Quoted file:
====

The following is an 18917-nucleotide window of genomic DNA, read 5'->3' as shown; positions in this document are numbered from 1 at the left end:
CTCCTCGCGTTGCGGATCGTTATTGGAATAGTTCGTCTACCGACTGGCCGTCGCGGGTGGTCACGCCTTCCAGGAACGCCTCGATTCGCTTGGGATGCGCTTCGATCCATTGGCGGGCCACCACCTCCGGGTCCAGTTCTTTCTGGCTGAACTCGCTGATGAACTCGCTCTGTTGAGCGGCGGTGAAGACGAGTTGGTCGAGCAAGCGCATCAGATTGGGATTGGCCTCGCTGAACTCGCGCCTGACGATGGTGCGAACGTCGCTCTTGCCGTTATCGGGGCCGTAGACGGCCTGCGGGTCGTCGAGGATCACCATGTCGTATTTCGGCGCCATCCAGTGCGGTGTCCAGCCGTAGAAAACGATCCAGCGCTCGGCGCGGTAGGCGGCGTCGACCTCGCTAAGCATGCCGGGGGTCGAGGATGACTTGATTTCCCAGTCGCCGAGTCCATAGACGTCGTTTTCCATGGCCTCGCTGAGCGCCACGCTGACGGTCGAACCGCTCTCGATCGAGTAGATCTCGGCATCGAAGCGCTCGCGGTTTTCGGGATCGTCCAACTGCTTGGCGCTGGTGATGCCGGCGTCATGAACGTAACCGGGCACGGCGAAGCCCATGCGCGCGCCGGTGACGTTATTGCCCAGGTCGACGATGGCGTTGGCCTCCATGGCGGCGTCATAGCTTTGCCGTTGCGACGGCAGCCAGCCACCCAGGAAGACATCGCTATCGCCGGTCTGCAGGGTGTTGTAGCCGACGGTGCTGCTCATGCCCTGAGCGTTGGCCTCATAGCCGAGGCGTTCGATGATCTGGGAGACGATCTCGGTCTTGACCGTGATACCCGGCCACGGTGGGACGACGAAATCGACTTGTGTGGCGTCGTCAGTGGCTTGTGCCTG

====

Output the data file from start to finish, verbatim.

The following is an 18917-nucleotide window of genomic DNA, read 5'->3' as shown; positions in this document are numbered from 1 at the left end:
CTCCTCGCGTTGCGGATCGTTATTGGAATAGTTCGTCTACCGACTGGCCGTCGCGGGTGGTCACGCCTTCCAGGAACGCCTCGATTCGCTTGGGATGCGCTTCGATCCATTGGCGGGCCACCACCTCCGGGTCCAGTTCTTTCTGGCTGAACTCGCTGATGAACTCGCTCTGTTGAGCGGCGGTGAAGACGAGTTGGTCGAGCAAGCGCATCAGATTGGGATTGGCCTCGCTGAACTCGCGCCTGACGATGGTGCGAACGTCGCTCTTGCCGTTATCGGGGCCGTAGACGGCCTGCGGGTCGTCGAGGATCACCATGTCGTATTTCGGCGCCATCCAGTGCGGTGTCCAGCCGTAGAAAACGATCCAGCGCTCGGCGCGGTAGGCGGCGTCGACCTCGCTAAGCATGCCGGGGGTCGAGGATGACTTGATTTCCCAGTCGCCGAGTCCATAGACGTCGTTTTCCATGGCCTCGCTGAGCGCCACGCTGACGGTCGAACCGCTCTCGATCGAGTAGATCTCGGCATCGAAGCGCTCGCGGTTTTCGGGATCGTCCAACTGCTTGGCGCTGGTGATGCCGGCGTCATGAACGTAACCGGGCACGGCGAAGCCCATGCGCGCGCCGGTGACGTTATTGCCCAGGTCGACGATGGCGTTGGCCTCCATGGCGGCGTCATAGCTTTGCCGTTGCGACGGCAGCCAGCCACCCAGGAAGACATCGCTATCGCCGGTCTGCAGGGTGTTGTAGCCGACGGTGCTGCTCATGCCCTGAGCGTTGGCCTCATAGCCGAGGCGTTCGATGATCTGGGAGACGATCTCGGTCTTGACCGTGATACCCGGCCACGGTGGGACGACGAAATCGACTTGTGTGGCGTCGTCAGTGGCTTGTGCCTG